Why Mobile Matters – And How to Get It Right
We all know that mobile gadgets have become an integral part of our everyday lives. So we’ll skip the boring details of mobile penetration and demography to get right into the heart of the matter.
But before we start, let’s have a quick look back. The adaptation of mobile into our daily lives has caused a massive shift in user behaviour. Ways in which people are consuming information has evolved, causing many brands and organisations to change with times at the risk of losing their business.
Take traditional news companies. They have had such a strong foothold in the analog world for years. Then the internet arrived, and things quickly went south for them. Quick to catch on, sites such as The New York Times were one of the early adopters who changed its interface to reach out to the new mobile audience.
Upon noticing the dramatic decline of its subscription rates, the company did a complete overhaul to its website by adapting a more responsive design method. Other companies followed suit, quickly coming up with new and creative ways to generate online revenues, without resorting to overly obtrusive banner ads.
The advantages of having a responsive website includes:
- Accessible from any browser, requiring no installation
- Potentially able to reach a wider audience
- Cost efficient, easy to maintain, and enabling you to have a faster time to market
Native on the other hand is used to build mobile applications. These apps are made using the native tools and technology provided by your iOS or Android mobile platforms. Apps for different platforms need to be built and maintained separately. This can be both costly and time consuming, which is why you see apps only available for either iOS or Android, or releasing a version for one platform before the other.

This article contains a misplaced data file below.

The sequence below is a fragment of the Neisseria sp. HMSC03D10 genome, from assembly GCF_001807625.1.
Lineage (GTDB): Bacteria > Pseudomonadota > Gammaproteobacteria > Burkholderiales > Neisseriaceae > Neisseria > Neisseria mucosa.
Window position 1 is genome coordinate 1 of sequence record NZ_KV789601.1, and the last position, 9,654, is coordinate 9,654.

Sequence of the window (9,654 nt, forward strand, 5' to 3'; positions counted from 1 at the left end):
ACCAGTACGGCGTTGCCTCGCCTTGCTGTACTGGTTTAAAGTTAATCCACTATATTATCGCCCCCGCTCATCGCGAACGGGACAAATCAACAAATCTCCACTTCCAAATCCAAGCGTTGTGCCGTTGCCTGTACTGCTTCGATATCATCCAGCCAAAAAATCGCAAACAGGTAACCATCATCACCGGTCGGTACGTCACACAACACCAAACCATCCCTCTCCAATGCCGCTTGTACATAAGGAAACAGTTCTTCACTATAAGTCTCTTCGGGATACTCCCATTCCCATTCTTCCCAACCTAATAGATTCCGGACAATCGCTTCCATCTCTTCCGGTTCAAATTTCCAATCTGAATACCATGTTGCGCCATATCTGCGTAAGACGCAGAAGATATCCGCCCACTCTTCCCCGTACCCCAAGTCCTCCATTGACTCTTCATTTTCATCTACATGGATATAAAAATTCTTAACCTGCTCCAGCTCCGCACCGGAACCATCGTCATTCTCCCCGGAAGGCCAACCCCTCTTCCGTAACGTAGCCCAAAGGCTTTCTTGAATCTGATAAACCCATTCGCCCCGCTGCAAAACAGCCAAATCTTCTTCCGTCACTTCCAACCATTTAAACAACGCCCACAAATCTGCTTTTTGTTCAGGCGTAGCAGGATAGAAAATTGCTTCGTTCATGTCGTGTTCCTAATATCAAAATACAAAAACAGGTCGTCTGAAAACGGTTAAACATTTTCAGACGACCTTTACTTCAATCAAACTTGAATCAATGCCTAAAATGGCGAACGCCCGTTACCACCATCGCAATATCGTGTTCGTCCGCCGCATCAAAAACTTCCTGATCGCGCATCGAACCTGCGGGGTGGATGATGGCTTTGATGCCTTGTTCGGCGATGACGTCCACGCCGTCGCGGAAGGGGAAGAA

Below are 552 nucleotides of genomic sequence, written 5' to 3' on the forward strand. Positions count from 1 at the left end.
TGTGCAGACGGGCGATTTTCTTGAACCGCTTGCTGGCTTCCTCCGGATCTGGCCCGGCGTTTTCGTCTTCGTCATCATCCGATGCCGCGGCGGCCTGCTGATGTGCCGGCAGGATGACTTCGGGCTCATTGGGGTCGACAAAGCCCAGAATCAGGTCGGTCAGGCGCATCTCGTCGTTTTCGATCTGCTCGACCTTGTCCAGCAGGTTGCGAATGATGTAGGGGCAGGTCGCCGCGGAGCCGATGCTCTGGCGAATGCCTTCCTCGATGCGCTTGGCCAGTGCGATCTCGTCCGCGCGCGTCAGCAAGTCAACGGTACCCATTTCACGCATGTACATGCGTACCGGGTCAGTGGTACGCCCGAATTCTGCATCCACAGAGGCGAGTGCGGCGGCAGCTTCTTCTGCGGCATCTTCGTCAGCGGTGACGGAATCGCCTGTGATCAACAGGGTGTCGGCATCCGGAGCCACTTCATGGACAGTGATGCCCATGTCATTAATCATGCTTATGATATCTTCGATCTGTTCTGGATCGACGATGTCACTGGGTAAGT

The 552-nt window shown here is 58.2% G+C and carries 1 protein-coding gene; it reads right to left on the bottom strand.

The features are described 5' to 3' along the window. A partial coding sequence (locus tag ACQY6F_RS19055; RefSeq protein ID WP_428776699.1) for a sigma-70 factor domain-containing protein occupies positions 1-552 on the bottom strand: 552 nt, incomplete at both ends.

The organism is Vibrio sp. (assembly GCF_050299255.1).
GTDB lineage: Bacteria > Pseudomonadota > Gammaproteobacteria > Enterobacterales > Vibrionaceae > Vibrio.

However, having an actual app over a responsive website has many advantages, such as:
- A richer user interface
- Ability to access device features such as the camera, sensors, contacts and more
- Lesser lag time as users are able to access it without internet connection
A marriage between these two is called a Hybrid model, an attempt to combine both native and responsive methods. Basically, you build a responsive website, wrap it inside a native “windowless” browser, and then bundle it for the app store. With this, your mobile web app will be more appealing to users and have access to many of the device features such as camera, sensors and contacts.
This approach has mostly been taken by website developers who wish to use their existing knowledge to build mobile apps.
This method has been getting quite a huge traction due to:
- A lower entry barrier as it uses new skills and knowledge
- Near-native performance and provides access to device features
- Support from large companies such as Adobe and Facebook
Embracing the Multi-Screen World
When we talk about how to do mobile, we go beyond just mobile devices. In the real world, people often switch between screens and devices throughout their day, depending on the time and situations.
An excellent example of a brand reaching out to the multi-screened generation of today is Coca-Cola, when it launched its ‘first-of-its-kind drinkable marketing campaign’ for its Coke Zero brand.
The campaign, ’You Don’t Know Zero ‘Til You’ve Tried it’, held during America’s college football season, anchored on several interactive TV spots. The ad had ESPN personalities asking viewers to open the popular music discovery app, Shazam, on their phones and hold them near the TV ad. Once opened, the viewer would view the Coke Zero pouring on TV, transferring into a glass on their smart phone, receiving a coupon to redeem a free Coke Zero thereafter.
The point? You should consider having a strategy that integrates mobile with other channels. Here are few other things to consider when using the multi-screened strategy:
- Different screens are used in various contexts. Goals and KPIs should be adjusted for specific screens.
- When possible, create a seamless transition between screens to keep customers engaged. For example, signed in users can continue their progress even when switching devices.
- People rely on search engines to transition between screens. Make sure you have a good search presence in multiple channels.
- During simultaneous access, one screen can trigger action in another. Don’t limit conversion goals to the device it was initially displayed.
- Smartphones are the backbone of all screen usage. It is the most used device among people and is the most common starting point, hence having a mobile presence is crucial.
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